You're right about the brainwashing.
Ms Dale Cendali can look forward to my rebuttal of her unfounded supposition that the US constitution granted people the right to a monopoly:
"The constitutional wisdom in granting creators exclusive rights in order to encourage innovation has resoundingly proved correct"
First I should note that that although the current copyright regime is certainly destructive, I have not seen sufficient evidence to convince me there can be no workable version.
That said, I don't think we are losing.
If you focus on politics and law, this certainly seems to be the case. But power and reason don't touch heart of the matter. This is not only a war about culture: it is a war of culture.
We lost the public domain because it had no independent existence. It was merely the negative image of copyright. It had no one to care about it, possess it, take care of it - or fight for it. This is no longer the case. We have a whole generation that identifies with a more open understanding of culture. It is theirs because they make it theirs (in a very real way they contribute to it). They may not have the logic to support this, but it is woven into the everyday fabric of their lives. It is essential to them as a provider of meaning, a source of identity, and a medium for collaboration and community.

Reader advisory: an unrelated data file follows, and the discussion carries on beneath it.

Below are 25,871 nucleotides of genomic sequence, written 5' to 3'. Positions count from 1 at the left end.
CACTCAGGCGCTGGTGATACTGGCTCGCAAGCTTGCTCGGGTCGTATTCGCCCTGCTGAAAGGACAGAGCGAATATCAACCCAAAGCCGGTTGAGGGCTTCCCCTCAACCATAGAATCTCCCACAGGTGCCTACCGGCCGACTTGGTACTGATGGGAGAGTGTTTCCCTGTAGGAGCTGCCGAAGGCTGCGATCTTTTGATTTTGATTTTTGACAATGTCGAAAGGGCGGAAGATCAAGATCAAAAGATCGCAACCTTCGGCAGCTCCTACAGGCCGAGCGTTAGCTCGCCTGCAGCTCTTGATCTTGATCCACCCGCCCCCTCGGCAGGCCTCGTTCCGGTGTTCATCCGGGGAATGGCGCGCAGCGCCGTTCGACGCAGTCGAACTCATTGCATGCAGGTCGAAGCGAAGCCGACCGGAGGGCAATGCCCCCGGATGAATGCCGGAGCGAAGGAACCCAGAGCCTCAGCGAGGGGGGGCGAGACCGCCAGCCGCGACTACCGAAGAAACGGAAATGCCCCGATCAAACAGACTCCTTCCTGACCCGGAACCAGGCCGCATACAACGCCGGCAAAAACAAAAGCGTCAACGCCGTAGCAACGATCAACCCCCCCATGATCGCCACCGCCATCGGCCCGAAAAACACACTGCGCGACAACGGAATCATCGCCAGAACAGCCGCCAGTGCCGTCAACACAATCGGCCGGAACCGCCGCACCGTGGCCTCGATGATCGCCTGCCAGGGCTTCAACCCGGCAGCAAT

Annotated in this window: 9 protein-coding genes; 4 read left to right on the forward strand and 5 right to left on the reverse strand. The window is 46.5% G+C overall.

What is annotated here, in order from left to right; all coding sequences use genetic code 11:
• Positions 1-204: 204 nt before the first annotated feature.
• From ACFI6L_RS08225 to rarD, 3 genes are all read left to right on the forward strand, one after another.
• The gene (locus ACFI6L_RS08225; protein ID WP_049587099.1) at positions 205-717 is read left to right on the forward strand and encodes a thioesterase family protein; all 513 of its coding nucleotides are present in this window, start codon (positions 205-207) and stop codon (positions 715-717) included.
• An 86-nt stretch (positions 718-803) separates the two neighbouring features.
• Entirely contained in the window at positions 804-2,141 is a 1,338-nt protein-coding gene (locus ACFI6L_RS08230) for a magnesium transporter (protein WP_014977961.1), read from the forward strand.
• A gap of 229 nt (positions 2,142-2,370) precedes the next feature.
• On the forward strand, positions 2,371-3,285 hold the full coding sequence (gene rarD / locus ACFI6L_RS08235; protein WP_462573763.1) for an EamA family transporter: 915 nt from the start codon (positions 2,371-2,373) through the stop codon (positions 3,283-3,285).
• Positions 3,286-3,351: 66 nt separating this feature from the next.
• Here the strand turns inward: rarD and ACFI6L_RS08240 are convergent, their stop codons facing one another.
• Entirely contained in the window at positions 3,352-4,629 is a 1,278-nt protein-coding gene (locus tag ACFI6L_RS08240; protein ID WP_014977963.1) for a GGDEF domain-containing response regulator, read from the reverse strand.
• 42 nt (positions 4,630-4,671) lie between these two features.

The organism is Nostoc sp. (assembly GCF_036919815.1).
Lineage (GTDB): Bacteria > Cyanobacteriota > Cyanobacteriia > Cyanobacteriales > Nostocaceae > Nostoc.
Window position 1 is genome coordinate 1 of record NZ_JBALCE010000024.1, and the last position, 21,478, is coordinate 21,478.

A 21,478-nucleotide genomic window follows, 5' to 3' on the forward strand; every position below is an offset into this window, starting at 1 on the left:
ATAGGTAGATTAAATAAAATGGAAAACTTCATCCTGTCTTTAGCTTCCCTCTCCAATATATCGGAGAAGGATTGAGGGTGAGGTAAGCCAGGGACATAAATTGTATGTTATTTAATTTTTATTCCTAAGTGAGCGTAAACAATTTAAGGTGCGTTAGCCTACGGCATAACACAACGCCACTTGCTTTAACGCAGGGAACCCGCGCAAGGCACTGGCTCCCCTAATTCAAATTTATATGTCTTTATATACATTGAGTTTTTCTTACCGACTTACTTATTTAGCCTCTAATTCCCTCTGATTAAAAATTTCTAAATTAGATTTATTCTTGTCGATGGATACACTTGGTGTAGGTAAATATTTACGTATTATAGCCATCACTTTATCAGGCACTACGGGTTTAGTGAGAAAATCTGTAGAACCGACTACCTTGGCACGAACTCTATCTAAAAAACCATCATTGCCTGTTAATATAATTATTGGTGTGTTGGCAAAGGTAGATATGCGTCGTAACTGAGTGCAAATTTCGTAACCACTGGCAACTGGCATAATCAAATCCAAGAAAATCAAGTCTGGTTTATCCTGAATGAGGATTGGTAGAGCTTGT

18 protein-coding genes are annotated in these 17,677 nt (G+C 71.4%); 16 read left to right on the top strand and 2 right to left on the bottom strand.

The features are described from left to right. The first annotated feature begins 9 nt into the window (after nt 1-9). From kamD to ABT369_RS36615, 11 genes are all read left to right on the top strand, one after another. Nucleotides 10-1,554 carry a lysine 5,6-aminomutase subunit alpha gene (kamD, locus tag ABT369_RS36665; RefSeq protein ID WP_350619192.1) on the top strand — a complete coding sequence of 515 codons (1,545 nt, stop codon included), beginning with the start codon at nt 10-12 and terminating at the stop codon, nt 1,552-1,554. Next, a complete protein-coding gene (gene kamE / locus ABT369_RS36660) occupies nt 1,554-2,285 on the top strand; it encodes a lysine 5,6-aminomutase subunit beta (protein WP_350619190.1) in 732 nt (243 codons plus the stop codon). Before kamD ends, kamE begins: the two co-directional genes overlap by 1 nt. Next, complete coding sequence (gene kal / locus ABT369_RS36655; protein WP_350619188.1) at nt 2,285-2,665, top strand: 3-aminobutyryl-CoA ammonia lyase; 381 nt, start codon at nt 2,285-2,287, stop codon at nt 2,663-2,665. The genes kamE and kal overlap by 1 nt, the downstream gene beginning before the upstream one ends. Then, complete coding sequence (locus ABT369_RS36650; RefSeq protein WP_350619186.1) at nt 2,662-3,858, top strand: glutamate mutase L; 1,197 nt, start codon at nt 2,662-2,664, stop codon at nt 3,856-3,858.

Ten years ago, this debate raged in obscurity. Today it has exploded onto the front pages of newspapers. The wording of the Economist's motion is a victory in itself. The copyfight is becoming a brand. Filesharers are accused of taking something for nothing; right or wrong, what this economic view misses is the passion many of them feel for the music, television, and so on that they share and transform. They are invested in it. I do not think the passion in the copyfight has much to do with saving a few dollars on music or TV shows. I think it has a lot to do about how people relate to their friends and their families: with the barriers being drawn between them and the things and people they care about. It is as though our opponents are trying to outlaw rock ‘n roll.
If we fight this conflict as a rational debate about efficiency, we will lose. Opposing interests will trump reason - and the fight will be on their ground (the logic of incentives, however wrong). But if we choose our own ground - the ground of identity, of community, of what culture really is and is about - I think we will win. It might take a generation, but we will win.
Our reason is still needed: to make the unthinkable thinkable, as intellectual tools to resist the brainwashing. I keep in mind that Keynes quote about the ideas of dead economists. The idea and experience of active, exuberant participation in culture are so much stronger than the sterility of forced passivity. Every day that experience continues, every day the extreme laws fail is a day we increase our numbers.
You made a very interesting point that might well be overlooked in the debates over copyright. I repeat that point here: